It makes good financial sense to get your home and vehicle ready for the winter. So doesn’t it make just as much sense to put some effort into winterizing your landscaping? After all, according to horticultural and lending experts – not your usual bedfellows – landscaping is one of the few home improvements that always increases both the curb appeal and the value of your property. Not only that, but that added value can grow as the landscaping grows and matures over time.
Besides, if you’re reading this column, you either enjoy gardening or you enjoy the results of gardening. The last thing you want is to see your hard work during the other three seasons of the year come to nothing after an ugly winter catches you off guard.
The easiest thing to do is mulch those beds. Wood chips, pine needles, straw, grass clippings or leaves are all good examples of organic mulches that can insulate against the rapid freezing and thawing that can cause plants to heave out of the ground. It’s not so much to insulate in-ground plants – if you’ve done your homework when buying them, they should be hardy for our climate – but it never hurts to add another layer of protection as well as weed suppression. For that, your mulch should be at least two or three inches deep and always much deeper in “new” areas where you’re planning on planting for the first time in the spring.
Don’t pile mulch flush against tree trunks because it can invite disease as well as rodents, which will find it a great place to hunker down and gnaw the daylights out of your young trees, possibly girdling them.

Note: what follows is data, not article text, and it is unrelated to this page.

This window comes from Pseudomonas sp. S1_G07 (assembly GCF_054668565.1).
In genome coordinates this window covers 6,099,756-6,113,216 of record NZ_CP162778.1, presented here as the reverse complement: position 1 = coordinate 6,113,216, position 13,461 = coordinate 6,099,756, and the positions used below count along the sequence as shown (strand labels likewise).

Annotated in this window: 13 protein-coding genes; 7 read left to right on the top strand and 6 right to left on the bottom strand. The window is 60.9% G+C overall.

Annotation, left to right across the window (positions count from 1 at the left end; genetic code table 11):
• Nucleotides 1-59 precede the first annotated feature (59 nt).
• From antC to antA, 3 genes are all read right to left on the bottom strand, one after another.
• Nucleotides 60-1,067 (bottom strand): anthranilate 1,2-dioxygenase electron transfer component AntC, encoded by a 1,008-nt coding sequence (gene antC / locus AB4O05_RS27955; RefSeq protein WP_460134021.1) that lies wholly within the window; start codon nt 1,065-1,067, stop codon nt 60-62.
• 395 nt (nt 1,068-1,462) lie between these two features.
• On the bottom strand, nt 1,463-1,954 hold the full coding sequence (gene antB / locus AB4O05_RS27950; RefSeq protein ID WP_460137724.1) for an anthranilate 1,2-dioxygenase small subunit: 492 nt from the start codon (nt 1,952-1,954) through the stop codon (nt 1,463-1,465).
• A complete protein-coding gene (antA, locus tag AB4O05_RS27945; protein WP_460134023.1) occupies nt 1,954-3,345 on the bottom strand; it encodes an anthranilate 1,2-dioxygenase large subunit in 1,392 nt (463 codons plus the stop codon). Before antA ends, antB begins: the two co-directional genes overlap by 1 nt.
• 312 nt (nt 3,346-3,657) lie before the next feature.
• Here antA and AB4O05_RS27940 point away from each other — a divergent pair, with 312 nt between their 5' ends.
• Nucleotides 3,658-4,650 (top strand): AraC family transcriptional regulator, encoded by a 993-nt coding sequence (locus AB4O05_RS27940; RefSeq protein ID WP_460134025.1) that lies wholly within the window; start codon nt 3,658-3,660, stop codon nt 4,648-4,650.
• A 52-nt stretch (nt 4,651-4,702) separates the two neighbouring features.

And consider the size of your mulch pieces. Large wood chips can harbor slugs and snails. A too fine mulch may impede water and gas exchange in and out of the soil. You can pull your mulch back in the spring to help warm the soil up faster and push new plant growth, then re-mulch in the summer to conserve moisture.
And your container plants? Fall is an excellent time to plant perennials because they can concentrate on growing good, healthy roots instead of putting their energy into producing flowers and seeds. That being said, you don’t have to rush out and put all your container plants in the ground to get the insulation benefits.
Bring all of your tender plants indoors, into a garage or under a protected covered area, then use these tips for protecting the rest.
The bigger the pot, the more insulation. The thicker the walls of the pot, the less chance of cracking in a deep freeze. If a pot is tapered so the frozen soil within can slip upwards without restraint, it is less likely to crack.
When in doubt, gather your pots into groups and surround them with leaves or another mulching material wrapped with a floating row cover, landscape fabric, wire cages or blankets of evergreen boughs. You can even nestle smaller pots inside larger pots or boxes filled with packing peanuts.
Just make sure you have something holding those packing peanuts in place or the next breeze will make mortal enemies of your nearest neighbors.